loading page

A GEO-SPATIAL APPROACH TO ASSESS TREE OUTSIDE FORESTS (TOF) IN HARYANA STATE, INDIA
  • +14
  • K.E. Kumar,
  • Ritesh Kumar,
  • Promila Bishnoi,
  • Vikas Sihag,
  • Ravikant Bishnoi,
  • Seema Rani,
  • Partibha Sindhu,
  • Sarika Budhwar,
  • Parmod Kalkal,
  • Shashikant Sharma,
  • Poonam Sharma,
  • Ritu Sharma,
  • Venkateshwar Pandey,
  • Meenakshi Dahiya,
  • V.S. Arya,
  • T.P. Singh,
  • Vinod Kumar
K.E. Kumar
Haryana Space Applications Centre
Author Profile
Ritesh Kumar
Haryana Space Applications Centre
Author Profile
Promila Bishnoi
Guru Jambheshwar University of Science & Technology
Author Profile
Vikas Sihag
Haryana Space Applications Centre
Author Profile
Ravikant Bishnoi
Haryana Space Applications Centre
Author Profile
Seema Rani
Haryana Space Applications Centre
Author Profile
Partibha Sindhu
Haryana Space Applications Centre
Author Profile
Sarika Budhwar
Haryana Space Applications Centre
Author Profile
Parmod Kalkal
Haryana Space Applications Centre
Author Profile
Shashikant Sharma
Haryana Space Applications Centre
Author Profile
Poonam Sharma
Haryana Space Applications Centre
Author Profile
Ritu Sharma
Haryana Space Applications Centre
Author Profile
Venkateshwar Pandey
Haryana Space Applications Centre
Author Profile
Meenakshi Dahiya
Haryana Space Applications Centre
Author Profile
V.S. Arya
Haryana Space Applications Centre
Author Profile
T.P. Singh
Government of Haryana
Author Profile
Vinod Kumar
Government of Haryana
Author Profile

Abstract

Mapping and monitoring the Trees outside Forests (ToF) is gaining significance in the scientific community as they provide critical ecosystem services such as protecting soil and water resources, wildlife habitat, energy efficiency etc. Also, quantifying ToF can provide useful information on emissions estimation in the Agriculture, Forests, and Other Land Use (AFOLU) category of the Intergovernmental Panel for Climate Change (IPCC). Despite the importance of quantifying ToF, very few studies have attempted to quantify them in India’s natural resource inventory programs. In this study, we focus on Haryana state, India, to map ToF using very high-resolution (VHR) Indian Remote Sensing (IRS) satellite data. Haryana’s landscape is highly interspersed with croplands and ToF, thus providing a challenging environment to test VHR satellite data’s ability to quantify the diversified landscape structure. We specifically used Cartosat-1 panchromatic (2.5m) and Multispectral LISS IV (5.8m) datasets to quantify the vegetation and build a much-needed database on ToF. We used a novel classification scheme based on the geometry, i.e., point, polygon, or polygon formations, to quantify ToF at 1:10,000 scale. Our results suggest ToF with the point, area, and linear block formations of about 2,774,531, 20.51, and 128.83 sq. km, respectively, accounting for ~3.38% of the total study area . Our study highlights the usefulness of VHR satellite data and fused imagery to quantify ToF in highly diverse landscapes, with the case study in Haryana State, India. The results will help address vital ecosystem services from ToF, including greenhouse gas emissions quantification from the AFOLU category.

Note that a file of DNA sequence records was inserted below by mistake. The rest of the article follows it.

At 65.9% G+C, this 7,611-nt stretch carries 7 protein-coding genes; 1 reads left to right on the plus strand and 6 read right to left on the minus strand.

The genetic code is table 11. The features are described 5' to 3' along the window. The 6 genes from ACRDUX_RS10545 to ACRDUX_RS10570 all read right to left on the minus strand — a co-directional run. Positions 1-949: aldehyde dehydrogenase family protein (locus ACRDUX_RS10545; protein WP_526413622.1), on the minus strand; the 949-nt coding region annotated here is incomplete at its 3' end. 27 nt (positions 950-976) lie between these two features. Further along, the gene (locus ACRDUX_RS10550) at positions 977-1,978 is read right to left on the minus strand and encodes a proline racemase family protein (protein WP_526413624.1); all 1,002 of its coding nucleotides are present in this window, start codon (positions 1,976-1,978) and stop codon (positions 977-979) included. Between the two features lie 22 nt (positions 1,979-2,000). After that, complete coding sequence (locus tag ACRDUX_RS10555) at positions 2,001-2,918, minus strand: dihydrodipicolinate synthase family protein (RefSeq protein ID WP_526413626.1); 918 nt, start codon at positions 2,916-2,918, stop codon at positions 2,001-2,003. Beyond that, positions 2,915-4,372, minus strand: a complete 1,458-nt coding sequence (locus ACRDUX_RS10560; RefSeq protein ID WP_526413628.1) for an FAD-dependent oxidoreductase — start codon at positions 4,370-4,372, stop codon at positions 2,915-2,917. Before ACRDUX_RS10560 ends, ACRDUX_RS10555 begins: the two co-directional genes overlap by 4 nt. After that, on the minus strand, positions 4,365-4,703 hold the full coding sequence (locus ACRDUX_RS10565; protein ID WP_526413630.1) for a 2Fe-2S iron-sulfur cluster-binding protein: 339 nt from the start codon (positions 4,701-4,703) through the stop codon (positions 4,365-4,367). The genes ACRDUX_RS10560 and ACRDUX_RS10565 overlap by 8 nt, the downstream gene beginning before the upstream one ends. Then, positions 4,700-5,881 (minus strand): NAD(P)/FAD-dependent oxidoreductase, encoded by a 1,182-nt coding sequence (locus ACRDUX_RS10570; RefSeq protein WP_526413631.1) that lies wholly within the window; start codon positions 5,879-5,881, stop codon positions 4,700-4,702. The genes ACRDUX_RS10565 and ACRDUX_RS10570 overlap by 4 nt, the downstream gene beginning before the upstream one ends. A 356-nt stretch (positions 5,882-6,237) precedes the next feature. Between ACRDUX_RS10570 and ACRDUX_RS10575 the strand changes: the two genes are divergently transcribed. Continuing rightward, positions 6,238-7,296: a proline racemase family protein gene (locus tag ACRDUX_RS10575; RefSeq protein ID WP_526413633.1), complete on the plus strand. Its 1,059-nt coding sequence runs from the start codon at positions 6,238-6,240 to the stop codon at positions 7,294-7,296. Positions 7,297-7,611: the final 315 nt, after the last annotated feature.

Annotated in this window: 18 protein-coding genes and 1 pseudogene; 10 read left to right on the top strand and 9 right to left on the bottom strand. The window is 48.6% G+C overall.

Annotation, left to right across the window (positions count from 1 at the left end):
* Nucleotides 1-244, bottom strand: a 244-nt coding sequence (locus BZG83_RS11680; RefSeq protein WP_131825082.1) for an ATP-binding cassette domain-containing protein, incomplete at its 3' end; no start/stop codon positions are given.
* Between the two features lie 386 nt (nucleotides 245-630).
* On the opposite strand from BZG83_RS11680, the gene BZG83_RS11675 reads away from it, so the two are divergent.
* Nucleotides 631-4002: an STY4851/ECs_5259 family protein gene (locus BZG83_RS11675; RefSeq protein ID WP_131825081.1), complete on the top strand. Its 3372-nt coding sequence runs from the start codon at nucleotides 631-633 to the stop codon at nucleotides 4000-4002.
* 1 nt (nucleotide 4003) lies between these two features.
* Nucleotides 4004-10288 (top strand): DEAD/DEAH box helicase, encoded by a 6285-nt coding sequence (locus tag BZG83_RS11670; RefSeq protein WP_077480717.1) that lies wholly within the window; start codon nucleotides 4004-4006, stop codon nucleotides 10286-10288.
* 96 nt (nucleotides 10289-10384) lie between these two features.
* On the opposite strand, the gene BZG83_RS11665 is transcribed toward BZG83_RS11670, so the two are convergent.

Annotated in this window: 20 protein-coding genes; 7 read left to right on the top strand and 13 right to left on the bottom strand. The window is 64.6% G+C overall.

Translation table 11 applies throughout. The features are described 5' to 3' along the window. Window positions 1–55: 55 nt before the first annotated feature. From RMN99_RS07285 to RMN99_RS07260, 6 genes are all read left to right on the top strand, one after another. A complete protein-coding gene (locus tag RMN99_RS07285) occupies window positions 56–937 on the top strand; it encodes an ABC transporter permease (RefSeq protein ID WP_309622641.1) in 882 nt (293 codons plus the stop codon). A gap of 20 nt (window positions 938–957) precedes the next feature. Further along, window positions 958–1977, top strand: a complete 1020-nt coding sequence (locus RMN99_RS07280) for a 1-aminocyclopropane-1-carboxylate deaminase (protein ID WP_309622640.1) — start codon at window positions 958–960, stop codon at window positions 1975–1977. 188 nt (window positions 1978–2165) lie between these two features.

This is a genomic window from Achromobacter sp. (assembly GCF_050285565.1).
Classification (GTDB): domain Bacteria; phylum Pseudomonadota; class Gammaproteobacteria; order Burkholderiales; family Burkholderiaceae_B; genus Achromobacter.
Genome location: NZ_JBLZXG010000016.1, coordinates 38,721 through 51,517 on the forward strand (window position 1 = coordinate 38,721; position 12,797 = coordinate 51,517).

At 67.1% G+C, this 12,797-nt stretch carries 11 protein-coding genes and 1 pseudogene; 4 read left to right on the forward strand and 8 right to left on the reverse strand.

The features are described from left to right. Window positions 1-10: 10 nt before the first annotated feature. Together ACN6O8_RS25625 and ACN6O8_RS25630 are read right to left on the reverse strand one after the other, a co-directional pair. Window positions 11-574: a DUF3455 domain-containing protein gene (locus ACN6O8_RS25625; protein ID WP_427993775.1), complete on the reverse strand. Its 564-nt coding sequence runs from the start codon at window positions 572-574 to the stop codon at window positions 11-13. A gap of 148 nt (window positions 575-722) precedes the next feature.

Peer review status:ACCEPTED

18 Dec 2020Submitted to Land Degradation & Development
22 Dec 2020Submission Checks Completed
22 Dec 2020Assigned to Editor
27 Dec 2020Reviewer(s) Assigned
10 Jan 2021Review(s) Completed, Editorial Evaluation Pending
14 Jan 2021Editorial Decision: Revise Major
08 Feb 20211st Revision Received
08 Feb 2021Submission Checks Completed
08 Feb 2021Assigned to Editor
23 Feb 2021Review(s) Completed, Editorial Evaluation Pending
04 Mar 2021Editorial Decision: Revise Minor
05 Mar 20212nd Revision Received
05 Mar 2021Submission Checks Completed
05 Mar 2021Assigned to Editor
09 Mar 2021Review(s) Completed, Editorial Evaluation Pending
12 Mar 2021Editorial Decision: Accept